My first Christmas with my wife was very delightful, though she has set a high bar for herself. I got a Library Embosser, NT Wright's What Saint Paul Really Said (jumping to the top of my must-read lists). However, lest anyone should charge me with heresy or not being (really, really, really) Reformed: the complete works of B.B. Warfied and Hodge's three volume Systematic Theology. All the books were quickly embossed. When I get home, I'll emboss all my books (and hers), and I'll probably go over to Greg and JT's and emboss all their books -- or at least the ones I want. :oP

This trip has been a lot of fun. We can't wait to return to Austin, but there is also so much I would like to do here. We're returning to Austin on Tuesday around mid-day (*hint*hint* JT) ... and we're probably bringing some Sweet Tea with us!

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Thursday, December 25, 2003

Feast Day

Christmas Day

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Wednesday, December 24, 2003

On Being Pregnant

The past two months have been odd, being pregnant. I feel like pregnancy is now an integral part of my identity. It's rare I have a conversation that does not mention it in some way. And people always make comments if I try to stand in the back of a room or lift something. It's been okay, as pregnancies go. I've been pretty sick. I've lost weight. I gained the superpower of extra-sensory smelling. I don't really feel pregnant, I feel sick. Maybe when I get a belly, that will help. We got to hear the baby's heartbeat about three weeks ago. That was nifty.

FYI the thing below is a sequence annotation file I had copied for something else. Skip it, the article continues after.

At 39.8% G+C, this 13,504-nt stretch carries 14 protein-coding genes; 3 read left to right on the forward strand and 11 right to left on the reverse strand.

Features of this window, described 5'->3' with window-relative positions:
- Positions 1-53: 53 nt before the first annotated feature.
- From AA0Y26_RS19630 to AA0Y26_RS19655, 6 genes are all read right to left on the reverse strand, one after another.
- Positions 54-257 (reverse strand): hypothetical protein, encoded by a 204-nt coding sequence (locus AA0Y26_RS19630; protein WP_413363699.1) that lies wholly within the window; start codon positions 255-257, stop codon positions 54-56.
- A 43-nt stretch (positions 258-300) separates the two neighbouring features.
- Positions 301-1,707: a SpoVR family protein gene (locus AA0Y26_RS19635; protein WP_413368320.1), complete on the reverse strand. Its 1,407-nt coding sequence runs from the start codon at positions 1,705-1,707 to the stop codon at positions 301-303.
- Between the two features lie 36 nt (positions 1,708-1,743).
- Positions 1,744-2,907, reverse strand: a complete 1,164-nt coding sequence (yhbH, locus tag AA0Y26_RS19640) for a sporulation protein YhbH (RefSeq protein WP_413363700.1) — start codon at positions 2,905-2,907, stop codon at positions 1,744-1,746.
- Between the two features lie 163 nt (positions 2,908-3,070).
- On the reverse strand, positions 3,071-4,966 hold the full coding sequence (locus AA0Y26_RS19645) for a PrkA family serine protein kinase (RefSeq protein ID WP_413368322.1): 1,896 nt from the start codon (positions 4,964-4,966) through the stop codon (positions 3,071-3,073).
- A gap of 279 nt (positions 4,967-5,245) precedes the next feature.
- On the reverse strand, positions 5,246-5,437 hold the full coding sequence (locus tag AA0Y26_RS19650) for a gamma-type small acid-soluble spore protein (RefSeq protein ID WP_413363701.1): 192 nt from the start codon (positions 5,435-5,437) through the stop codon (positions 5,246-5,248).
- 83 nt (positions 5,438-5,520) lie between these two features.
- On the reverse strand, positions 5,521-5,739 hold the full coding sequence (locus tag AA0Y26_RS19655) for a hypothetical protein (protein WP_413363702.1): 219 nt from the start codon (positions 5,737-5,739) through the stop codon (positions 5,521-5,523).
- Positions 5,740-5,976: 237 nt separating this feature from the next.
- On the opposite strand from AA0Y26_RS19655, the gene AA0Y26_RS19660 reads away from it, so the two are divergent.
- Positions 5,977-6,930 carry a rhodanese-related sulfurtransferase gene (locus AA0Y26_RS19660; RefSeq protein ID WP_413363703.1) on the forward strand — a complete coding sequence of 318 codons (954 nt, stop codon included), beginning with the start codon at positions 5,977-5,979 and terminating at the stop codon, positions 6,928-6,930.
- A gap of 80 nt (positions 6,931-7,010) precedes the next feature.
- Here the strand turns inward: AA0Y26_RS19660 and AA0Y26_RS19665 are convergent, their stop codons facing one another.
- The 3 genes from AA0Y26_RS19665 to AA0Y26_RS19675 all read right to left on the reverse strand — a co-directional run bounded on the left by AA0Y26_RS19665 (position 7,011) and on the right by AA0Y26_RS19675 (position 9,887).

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Monday, December 22, 2003

School Applications 'n' Jobs

Saturday, after Matt's wedding, Kristen and I drove up to Richmond, VA for an interview with Veritas Classical Christian School. It went well. I originally typed up a couple of paragraphs on what I liked about it, but I don't want any of you jumping on my lead, ya hear. I have yet to send in an application, but went ahead and met with them (the headmaster, Scott Taylor; and head of faculty, Jonathan O'Brian).